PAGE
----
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The International Charter for Ethical Research Involving Children is an aspirational statement of seven key commitments aimed at elevating the status, rights and well-being of all children involved in research. It has been written with and for researchers and others who are committed to children and to fulfilling their responsibility to undertake quality, ethical research, irrespective of context.

You can download a pdf of the ERIC Charter in English, français, español, 한국어, Türkçe and Bahasa Indonesia.


International Charter for Ethical Research Involving Children

As a research community working with children, we are committed to undertaking and supporting high quality ethical research that is respectful of children’s human dignity, rights and wellbeing. The following seven commitments guide our work:

Ethics in research involving children is everyone’s responsibility

We, the research community, including all who participate in undertaking, commissioning, funding and reviewing research, are responsible for ensuring that the highest ethical standards are met in all research involving children, regardless of research approach, focus or context.

Respecting the dignity of children is core to ethical research

Ethical research is conducted with integrity and is respectful of children, their views and their cultures. Involving children respectfully requires that researchers recognise children’s status and evolving capacities and value their diverse contributions.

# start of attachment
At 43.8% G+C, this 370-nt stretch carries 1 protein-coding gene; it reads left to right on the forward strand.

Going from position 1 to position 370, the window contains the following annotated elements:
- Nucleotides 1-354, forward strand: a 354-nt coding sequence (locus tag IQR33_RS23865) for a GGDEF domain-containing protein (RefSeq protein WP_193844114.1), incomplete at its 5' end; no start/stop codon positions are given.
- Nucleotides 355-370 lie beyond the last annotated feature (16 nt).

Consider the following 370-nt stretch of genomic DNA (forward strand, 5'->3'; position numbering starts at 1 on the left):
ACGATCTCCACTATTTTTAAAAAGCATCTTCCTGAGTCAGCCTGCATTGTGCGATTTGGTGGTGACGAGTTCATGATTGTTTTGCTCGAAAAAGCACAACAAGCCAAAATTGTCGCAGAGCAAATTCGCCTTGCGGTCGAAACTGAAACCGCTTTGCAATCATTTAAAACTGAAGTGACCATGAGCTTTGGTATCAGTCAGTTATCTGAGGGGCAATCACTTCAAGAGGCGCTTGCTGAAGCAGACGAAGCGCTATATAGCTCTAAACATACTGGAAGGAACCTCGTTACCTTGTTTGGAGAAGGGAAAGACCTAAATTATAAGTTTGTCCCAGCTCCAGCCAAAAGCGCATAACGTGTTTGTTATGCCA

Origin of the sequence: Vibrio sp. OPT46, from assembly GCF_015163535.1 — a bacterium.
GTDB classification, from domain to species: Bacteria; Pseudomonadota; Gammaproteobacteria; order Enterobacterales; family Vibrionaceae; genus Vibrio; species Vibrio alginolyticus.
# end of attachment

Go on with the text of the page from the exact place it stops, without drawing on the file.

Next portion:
Research involving children must be just and equitable

Children involved in research are entitled to justice. This requires that all children are treated equally, the benefits and burdens of participating are distributed fairly, children are not unfairly excluded and that barriers to involvement based on discrimination are challenged.

Ethical research benefits children

Researchers must ensure that research maximizes benefits to children, individually and/or as a social group. The researcher bears primary responsibility for considering whether the research should be undertaken and for assessing whether research will benefit children, during and as a consequence of the research process.

Children should never be harmed by their participation in research

Researchers must work to prevent any potential risks of harm and assess whether the need to involve the individual child is justified.

Research must always obtain children’s informed and ongoing consent

Children’s consent must always be sought, alongside parental consent and any other requirements that are necessary for the research to proceed ethically. Consent needs to be based on a balanced and fair understanding of what is involved throughout and after the research process. Indications of children’s dissent or withdrawal must always be respected.

Ethical research requires ongoing reflection

Undertaking research involving children is important. Ethical research demands that researchers continually reflect on their practice, well beyond any formal ethical review requirements. It requires ongoing attention to the assumptions, values, beliefs and practices that influence the research process and impact on children.